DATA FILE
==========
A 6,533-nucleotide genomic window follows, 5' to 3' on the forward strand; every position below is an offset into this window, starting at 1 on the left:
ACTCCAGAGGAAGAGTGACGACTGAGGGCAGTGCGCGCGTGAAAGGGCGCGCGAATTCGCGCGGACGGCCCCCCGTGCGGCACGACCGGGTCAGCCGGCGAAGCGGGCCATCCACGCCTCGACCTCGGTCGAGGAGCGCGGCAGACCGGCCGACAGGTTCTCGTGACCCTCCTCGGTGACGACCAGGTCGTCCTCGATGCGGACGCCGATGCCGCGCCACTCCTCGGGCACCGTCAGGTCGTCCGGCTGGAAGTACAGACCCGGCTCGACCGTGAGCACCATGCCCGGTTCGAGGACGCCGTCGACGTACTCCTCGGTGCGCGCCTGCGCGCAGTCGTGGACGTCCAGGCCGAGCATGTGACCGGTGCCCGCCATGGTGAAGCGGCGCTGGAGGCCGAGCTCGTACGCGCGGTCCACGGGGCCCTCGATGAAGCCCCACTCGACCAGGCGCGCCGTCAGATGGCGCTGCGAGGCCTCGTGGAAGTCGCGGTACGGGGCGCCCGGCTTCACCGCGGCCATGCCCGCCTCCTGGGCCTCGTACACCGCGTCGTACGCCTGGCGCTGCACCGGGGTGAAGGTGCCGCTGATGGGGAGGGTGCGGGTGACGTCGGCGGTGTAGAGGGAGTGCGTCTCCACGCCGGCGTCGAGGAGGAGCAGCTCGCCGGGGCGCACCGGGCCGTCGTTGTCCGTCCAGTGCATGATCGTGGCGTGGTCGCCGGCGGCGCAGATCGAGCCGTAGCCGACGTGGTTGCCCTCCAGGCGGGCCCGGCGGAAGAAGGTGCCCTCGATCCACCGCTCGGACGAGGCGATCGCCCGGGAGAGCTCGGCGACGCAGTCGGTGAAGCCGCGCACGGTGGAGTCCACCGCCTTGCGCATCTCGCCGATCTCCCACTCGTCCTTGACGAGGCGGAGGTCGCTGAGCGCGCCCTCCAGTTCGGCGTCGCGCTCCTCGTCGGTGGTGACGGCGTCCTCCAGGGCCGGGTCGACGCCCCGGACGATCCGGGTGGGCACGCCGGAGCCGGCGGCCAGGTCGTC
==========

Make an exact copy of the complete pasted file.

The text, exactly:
A 6,533-nucleotide genomic window follows, 5' to 3' on the forward strand; every position below is an offset into this window, starting at 1 on the left:
ACTCCAGAGGAAGAGTGACGACTGAGGGCAGTGCGCGCGTGAAAGGGCGCGCGAATTCGCGCGGACGGCCCCCCGTGCGGCACGACCGGGTCAGCCGGCGAAGCGGGCCATCCACGCCTCGACCTCGGTCGAGGAGCGCGGCAGACCGGCCGACAGGTTCTCGTGACCCTCCTCGGTGACGACCAGGTCGTCCTCGATGCGGACGCCGATGCCGCGCCACTCCTCGGGCACCGTCAGGTCGTCCGGCTGGAAGTACAGACCCGGCTCGACCGTGAGCACCATGCCCGGTTCGAGGACGCCGTCGACGTACTCCTCGGTGCGCGCCTGCGCGCAGTCGTGGACGTCCAGGCCGAGCATGTGACCGGTGCCCGCCATGGTGAAGCGGCGCTGGAGGCCGAGCTCGTACGCGCGGTCCACGGGGCCCTCGATGAAGCCCCACTCGACCAGGCGCGCCGTCAGATGGCGCTGCGAGGCCTCGTGGAAGTCGCGGTACGGGGCGCCCGGCTTCACCGCGGCCATGCCCGCCTCCTGGGCCTCGTACACCGCGTCGTACGCCTGGCGCTGCACCGGGGTGAAGGTGCCGCTGATGGGGAGGGTGCGGGTGACGTCGGCGGTGTAGAGGGAGTGCGTCTCCACGCCGGCGTCGAGGAGGAGCAGCTCGCCGGGGCGCACCGGGCCGTCGTTGTCCGTCCAGTGCATGATCGTGGCGTGGTCGCCGGCGGCGCAGATCGAGCCGTAGCCGACGTGGTTGCCCTCCAGGCGGGCCCGGCGGAAGAAGGTGCCCTCGATCCACCGCTCGGACGAGGCGATCGCCCGGGAGAGCTCGGCGACGCAGTCGGTGAAGCCGCGCACGGTGGAGTCCACCGCCTTGCGCATCTCGCCGATCTCCCACTCGTCCTTGACGAGGCGGAGGTCGCTGAGCGCGCCCTCCAGTTCGGCGTCGCGCTCCTCGTCGGTGGTGACGGCGTCCTCCAGGGCCGGGTCGACGCCCCGGACGATCCGGGTGGGCACGCCGGAGCCGGCGGCCAGGTCGTC